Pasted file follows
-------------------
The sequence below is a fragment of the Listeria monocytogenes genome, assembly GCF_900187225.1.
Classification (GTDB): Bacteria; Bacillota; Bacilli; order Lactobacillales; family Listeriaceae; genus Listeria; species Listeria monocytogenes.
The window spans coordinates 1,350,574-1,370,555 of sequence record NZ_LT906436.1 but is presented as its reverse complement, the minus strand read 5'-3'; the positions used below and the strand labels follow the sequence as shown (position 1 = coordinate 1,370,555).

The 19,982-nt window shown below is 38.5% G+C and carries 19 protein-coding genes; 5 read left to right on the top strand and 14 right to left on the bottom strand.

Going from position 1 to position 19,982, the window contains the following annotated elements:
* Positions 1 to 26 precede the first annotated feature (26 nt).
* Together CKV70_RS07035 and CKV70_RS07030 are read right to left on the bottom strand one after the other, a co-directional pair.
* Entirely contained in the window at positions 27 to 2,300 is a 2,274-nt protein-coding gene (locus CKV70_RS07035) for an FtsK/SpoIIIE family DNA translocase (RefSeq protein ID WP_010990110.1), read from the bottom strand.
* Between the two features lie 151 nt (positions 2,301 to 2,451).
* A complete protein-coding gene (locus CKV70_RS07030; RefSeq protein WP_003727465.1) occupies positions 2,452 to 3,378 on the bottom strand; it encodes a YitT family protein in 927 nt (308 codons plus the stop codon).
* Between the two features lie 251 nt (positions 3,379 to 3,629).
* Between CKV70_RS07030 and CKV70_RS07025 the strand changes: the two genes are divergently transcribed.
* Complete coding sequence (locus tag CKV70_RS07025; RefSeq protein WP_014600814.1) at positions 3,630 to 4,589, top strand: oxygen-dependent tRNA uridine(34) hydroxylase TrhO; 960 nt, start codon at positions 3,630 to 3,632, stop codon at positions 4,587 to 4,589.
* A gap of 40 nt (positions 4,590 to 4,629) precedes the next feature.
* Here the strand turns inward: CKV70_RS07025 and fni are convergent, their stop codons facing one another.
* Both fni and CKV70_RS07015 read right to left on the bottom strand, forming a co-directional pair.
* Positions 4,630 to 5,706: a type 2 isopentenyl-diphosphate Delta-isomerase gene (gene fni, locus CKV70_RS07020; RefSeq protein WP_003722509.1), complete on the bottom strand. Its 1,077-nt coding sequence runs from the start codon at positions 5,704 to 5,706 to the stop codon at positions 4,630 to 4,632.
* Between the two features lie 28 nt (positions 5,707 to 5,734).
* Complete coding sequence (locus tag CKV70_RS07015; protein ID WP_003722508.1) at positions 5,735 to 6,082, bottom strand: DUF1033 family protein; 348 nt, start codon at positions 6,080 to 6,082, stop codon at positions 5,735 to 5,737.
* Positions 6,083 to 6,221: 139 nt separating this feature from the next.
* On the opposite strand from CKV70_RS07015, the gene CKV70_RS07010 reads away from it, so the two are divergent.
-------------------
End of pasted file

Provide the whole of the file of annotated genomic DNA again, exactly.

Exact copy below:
The sequence below is a fragment of the Listeria monocytogenes genome, assembly GCF_900187225.1.
Classification (GTDB): Bacteria; Bacillota; Bacilli; order Lactobacillales; family Listeriaceae; genus Listeria; species Listeria monocytogenes.
The window spans coordinates 1,350,574-1,370,555 of sequence record NZ_LT906436.1 but is presented as its reverse complement, the minus strand read 5'-3'; the positions used below and the strand labels follow the sequence as shown (position 1 = coordinate 1,370,555).

The 19,982-nt window shown below is 38.5% G+C and carries 19 protein-coding genes; 5 read left to right on the top strand and 14 right to left on the bottom strand.

Going from position 1 to position 19,982, the window contains the following annotated elements:
* Positions 1 to 26 precede the first annotated feature (26 nt).
* Together CKV70_RS07035 and CKV70_RS07030 are read right to left on the bottom strand one after the other, a co-directional pair.
* Entirely contained in the window at positions 27 to 2,300 is a 2,274-nt protein-coding gene (locus CKV70_RS07035) for an FtsK/SpoIIIE family DNA translocase (RefSeq protein ID WP_010990110.1), read from the bottom strand.
* Between the two features lie 151 nt (positions 2,301 to 2,451).
* A complete protein-coding gene (locus CKV70_RS07030; RefSeq protein WP_003727465.1) occupies positions 2,452 to 3,378 on the bottom strand; it encodes a YitT family protein in 927 nt (308 codons plus the stop codon).
* Between the two features lie 251 nt (positions 3,379 to 3,629).
* Between CKV70_RS07030 and CKV70_RS07025 the strand changes: the two genes are divergently transcribed.
* Complete coding sequence (locus tag CKV70_RS07025; RefSeq protein WP_014600814.1) at positions 3,630 to 4,589, top strand: oxygen-dependent tRNA uridine(34) hydroxylase TrhO; 960 nt, start codon at positions 3,630 to 3,632, stop codon at positions 4,587 to 4,589.
* A gap of 40 nt (positions 4,590 to 4,629) precedes the next feature.
* Here the strand turns inward: CKV70_RS07025 and fni are convergent, their stop codons facing one another.
* Both fni and CKV70_RS07015 read right to left on the bottom strand, forming a co-directional pair.
* Positions 4,630 to 5,706: a type 2 isopentenyl-diphosphate Delta-isomerase gene (gene fni, locus CKV70_RS07020; RefSeq protein WP_003722509.1), complete on the bottom strand. Its 1,077-nt coding sequence runs from the start codon at positions 5,704 to 5,706 to the stop codon at positions 4,630 to 4,632.
* Between the two features lie 28 nt (positions 5,707 to 5,734).
* Complete coding sequence (locus tag CKV70_RS07015; protein ID WP_003722508.1) at positions 5,735 to 6,082, bottom strand: DUF1033 family protein; 348 nt, start codon at positions 6,080 to 6,082, stop codon at positions 5,735 to 5,737.
* Positions 6,083 to 6,221: 139 nt separating this feature from the next.
* On the opposite strand from CKV70_RS07015, the gene CKV70_RS07010 reads away from it, so the two are divergent.